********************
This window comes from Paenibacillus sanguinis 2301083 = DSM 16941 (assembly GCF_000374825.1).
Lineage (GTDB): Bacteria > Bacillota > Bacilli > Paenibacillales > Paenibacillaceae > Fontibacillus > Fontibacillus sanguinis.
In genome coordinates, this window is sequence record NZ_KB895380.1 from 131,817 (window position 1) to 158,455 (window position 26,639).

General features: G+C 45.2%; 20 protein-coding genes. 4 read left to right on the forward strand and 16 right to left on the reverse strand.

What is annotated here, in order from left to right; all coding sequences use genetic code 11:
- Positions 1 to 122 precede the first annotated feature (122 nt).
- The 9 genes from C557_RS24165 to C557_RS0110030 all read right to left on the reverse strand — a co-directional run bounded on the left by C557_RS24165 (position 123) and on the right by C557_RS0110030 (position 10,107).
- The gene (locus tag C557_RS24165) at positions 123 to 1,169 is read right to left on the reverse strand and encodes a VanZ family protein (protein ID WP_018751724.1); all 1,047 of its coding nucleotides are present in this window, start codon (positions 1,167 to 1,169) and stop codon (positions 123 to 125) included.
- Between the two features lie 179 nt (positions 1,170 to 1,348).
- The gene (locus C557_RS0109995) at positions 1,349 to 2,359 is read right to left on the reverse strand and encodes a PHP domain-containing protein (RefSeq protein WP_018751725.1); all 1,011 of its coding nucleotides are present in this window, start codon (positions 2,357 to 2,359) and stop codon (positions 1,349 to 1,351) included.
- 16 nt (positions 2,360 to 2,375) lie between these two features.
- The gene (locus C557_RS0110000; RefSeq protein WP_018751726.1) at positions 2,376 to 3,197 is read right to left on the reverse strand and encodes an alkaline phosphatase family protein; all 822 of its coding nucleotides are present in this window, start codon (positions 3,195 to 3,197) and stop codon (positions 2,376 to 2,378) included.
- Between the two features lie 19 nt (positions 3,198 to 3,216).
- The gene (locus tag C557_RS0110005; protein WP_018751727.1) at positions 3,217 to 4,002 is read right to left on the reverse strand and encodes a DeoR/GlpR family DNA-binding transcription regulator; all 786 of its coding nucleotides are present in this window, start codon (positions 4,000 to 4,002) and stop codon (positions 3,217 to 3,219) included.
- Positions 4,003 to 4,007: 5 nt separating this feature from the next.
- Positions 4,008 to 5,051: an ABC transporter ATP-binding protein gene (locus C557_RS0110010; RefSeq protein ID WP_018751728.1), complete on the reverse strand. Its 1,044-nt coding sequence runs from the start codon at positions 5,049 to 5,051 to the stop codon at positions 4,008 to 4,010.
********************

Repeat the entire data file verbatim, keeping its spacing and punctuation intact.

This window comes from Paenibacillus sanguinis 2301083 = DSM 16941 (assembly GCF_000374825.1).
Lineage (GTDB): Bacteria > Bacillota > Bacilli > Paenibacillales > Paenibacillaceae > Fontibacillus > Fontibacillus sanguinis.
In genome coordinates, this window is sequence record NZ_KB895380.1 from 131,817 (window position 1) to 158,455 (window position 26,639).

General features: G+C 45.2%; 20 protein-coding genes. 4 read left to right on the forward strand and 16 right to left on the reverse strand.

What is annotated here, in order from left to right; all coding sequences use genetic code 11:
- Positions 1 to 122 precede the first annotated feature (122 nt).
- The 9 genes from C557_RS24165 to C557_RS0110030 all read right to left on the reverse strand — a co-directional run bounded on the left by C557_RS24165 (position 123) and on the right by C557_RS0110030 (position 10,107).
- The gene (locus tag C557_RS24165) at positions 123 to 1,169 is read right to left on the reverse strand and encodes a VanZ family protein (protein ID WP_018751724.1); all 1,047 of its coding nucleotides are present in this window, start codon (positions 1,167 to 1,169) and stop codon (positions 123 to 125) included.
- Between the two features lie 179 nt (positions 1,170 to 1,348).
- The gene (locus C557_RS0109995) at positions 1,349 to 2,359 is read right to left on the reverse strand and encodes a PHP domain-containing protein (RefSeq protein WP_018751725.1); all 1,011 of its coding nucleotides are present in this window, start codon (positions 2,357 to 2,359) and stop codon (positions 1,349 to 1,351) included.
- 16 nt (positions 2,360 to 2,375) lie between these two features.
- The gene (locus C557_RS0110000; RefSeq protein WP_018751726.1) at positions 2,376 to 3,197 is read right to left on the reverse strand and encodes an alkaline phosphatase family protein; all 822 of its coding nucleotides are present in this window, start codon (positions 3,195 to 3,197) and stop codon (positions 2,376 to 2,378) included.
- Between the two features lie 19 nt (positions 3,198 to 3,216).
- The gene (locus tag C557_RS0110005; protein WP_018751727.1) at positions 3,217 to 4,002 is read right to left on the reverse strand and encodes a DeoR/GlpR family DNA-binding transcription regulator; all 786 of its coding nucleotides are present in this window, start codon (positions 4,000 to 4,002) and stop codon (positions 3,217 to 3,219) included.
- Positions 4,003 to 4,007: 5 nt separating this feature from the next.
- Positions 4,008 to 5,051: an ABC transporter ATP-binding protein gene (locus C557_RS0110010; RefSeq protein ID WP_018751728.1), complete on the reverse strand. Its 1,044-nt coding sequence runs from the start codon at positions 5,049 to 5,051 to the stop codon at positions 4,008 to 4,010.